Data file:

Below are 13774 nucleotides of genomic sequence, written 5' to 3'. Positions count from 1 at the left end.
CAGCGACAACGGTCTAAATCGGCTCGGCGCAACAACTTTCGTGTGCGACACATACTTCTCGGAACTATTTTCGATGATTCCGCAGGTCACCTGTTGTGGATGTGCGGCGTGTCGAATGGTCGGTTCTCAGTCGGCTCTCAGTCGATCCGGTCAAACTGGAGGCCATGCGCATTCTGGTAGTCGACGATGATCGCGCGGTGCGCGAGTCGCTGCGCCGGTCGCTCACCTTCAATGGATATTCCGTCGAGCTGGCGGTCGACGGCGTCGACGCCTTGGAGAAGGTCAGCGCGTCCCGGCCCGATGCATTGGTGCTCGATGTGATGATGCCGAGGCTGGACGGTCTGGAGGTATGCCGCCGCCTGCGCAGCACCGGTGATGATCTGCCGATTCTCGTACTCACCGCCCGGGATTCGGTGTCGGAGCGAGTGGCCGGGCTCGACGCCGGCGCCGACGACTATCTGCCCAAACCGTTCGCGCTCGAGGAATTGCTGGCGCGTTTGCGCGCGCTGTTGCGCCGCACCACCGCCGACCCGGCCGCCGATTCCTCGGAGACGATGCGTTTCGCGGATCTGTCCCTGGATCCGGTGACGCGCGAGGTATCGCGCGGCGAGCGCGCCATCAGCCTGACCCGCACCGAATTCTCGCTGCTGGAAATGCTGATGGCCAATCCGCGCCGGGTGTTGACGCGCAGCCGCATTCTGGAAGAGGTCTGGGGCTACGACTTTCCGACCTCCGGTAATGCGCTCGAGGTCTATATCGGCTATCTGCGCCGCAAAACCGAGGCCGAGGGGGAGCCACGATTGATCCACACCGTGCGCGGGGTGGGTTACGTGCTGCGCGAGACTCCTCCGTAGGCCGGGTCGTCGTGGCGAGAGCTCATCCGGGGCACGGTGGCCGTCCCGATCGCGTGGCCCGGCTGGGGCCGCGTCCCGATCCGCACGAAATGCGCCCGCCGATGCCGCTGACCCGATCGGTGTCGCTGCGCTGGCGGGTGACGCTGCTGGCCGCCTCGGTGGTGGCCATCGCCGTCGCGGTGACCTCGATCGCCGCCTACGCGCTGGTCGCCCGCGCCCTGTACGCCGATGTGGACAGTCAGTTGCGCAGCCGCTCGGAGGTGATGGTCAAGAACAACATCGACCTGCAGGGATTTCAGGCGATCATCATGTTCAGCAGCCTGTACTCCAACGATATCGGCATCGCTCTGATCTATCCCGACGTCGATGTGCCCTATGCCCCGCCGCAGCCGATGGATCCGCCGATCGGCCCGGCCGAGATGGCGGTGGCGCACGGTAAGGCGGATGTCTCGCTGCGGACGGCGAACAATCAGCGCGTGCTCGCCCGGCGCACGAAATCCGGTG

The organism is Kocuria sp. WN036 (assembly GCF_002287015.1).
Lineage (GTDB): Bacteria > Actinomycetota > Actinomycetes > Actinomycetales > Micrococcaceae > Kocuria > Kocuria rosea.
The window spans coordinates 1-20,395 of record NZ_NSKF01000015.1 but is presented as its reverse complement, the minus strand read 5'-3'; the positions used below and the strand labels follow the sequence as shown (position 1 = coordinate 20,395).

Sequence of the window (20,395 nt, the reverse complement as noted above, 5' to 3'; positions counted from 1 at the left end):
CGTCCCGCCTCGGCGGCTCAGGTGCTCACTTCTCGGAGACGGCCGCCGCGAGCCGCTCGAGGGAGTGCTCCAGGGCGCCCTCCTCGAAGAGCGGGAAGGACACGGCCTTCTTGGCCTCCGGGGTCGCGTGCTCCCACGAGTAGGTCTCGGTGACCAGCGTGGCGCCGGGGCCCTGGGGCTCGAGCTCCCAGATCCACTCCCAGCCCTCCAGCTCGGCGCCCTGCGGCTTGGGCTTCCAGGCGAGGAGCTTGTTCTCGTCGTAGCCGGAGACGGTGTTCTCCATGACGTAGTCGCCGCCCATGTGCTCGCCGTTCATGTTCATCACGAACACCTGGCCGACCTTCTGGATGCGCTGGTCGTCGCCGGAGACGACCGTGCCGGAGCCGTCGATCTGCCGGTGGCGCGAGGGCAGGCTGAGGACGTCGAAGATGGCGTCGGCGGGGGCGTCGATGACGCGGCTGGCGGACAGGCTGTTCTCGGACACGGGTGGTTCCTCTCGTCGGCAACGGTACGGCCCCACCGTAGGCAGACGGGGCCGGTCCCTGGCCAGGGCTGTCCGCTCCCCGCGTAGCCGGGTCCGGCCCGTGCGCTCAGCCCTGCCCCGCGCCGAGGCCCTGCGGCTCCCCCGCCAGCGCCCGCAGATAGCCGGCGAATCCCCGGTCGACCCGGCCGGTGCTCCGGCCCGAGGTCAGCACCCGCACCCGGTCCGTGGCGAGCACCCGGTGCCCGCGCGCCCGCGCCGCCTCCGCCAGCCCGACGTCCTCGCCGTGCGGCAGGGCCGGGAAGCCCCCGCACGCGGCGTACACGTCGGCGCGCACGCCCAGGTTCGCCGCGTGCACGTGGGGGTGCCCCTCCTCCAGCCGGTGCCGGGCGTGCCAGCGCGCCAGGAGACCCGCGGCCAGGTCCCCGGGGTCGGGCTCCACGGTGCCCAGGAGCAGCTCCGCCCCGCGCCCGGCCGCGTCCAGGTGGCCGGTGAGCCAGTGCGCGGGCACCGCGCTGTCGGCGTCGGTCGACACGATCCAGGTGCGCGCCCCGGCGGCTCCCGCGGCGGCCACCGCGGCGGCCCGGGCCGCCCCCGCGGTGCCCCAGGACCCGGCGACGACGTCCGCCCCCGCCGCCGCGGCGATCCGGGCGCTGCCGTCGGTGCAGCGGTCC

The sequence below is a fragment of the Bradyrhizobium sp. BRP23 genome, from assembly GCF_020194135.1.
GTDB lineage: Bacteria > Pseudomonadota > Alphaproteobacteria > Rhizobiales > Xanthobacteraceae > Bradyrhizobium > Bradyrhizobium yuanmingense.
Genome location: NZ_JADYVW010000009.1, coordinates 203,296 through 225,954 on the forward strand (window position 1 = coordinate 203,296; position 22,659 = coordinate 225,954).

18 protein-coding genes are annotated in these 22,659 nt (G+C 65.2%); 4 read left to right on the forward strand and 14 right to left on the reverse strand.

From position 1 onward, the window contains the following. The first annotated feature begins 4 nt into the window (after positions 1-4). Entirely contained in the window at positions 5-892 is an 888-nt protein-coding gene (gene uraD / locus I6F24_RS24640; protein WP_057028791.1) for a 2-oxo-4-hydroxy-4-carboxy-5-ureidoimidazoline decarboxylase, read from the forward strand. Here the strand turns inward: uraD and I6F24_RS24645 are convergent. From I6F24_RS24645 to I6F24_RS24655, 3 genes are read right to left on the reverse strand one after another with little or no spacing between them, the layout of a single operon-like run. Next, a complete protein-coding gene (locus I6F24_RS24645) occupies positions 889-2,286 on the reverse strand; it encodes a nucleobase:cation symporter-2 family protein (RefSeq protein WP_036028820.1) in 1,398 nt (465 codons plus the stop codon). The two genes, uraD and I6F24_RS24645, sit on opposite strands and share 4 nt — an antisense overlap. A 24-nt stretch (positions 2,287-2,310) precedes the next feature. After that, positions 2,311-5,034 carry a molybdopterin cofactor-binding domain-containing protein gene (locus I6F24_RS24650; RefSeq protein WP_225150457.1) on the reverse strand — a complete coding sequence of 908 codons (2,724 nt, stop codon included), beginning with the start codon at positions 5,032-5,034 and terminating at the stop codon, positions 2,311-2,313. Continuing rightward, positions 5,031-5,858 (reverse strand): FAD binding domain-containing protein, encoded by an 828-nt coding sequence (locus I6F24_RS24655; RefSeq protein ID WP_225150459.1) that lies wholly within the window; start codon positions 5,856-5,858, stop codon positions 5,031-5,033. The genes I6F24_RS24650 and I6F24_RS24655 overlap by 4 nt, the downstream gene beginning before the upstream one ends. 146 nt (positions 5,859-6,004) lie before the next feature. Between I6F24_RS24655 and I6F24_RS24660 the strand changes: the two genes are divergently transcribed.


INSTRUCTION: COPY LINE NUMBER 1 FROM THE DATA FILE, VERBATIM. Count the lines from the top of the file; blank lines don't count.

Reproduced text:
Below are 13774 nucleotides of genomic sequence, written 5' to 3'. Positions count from 1 at the left end.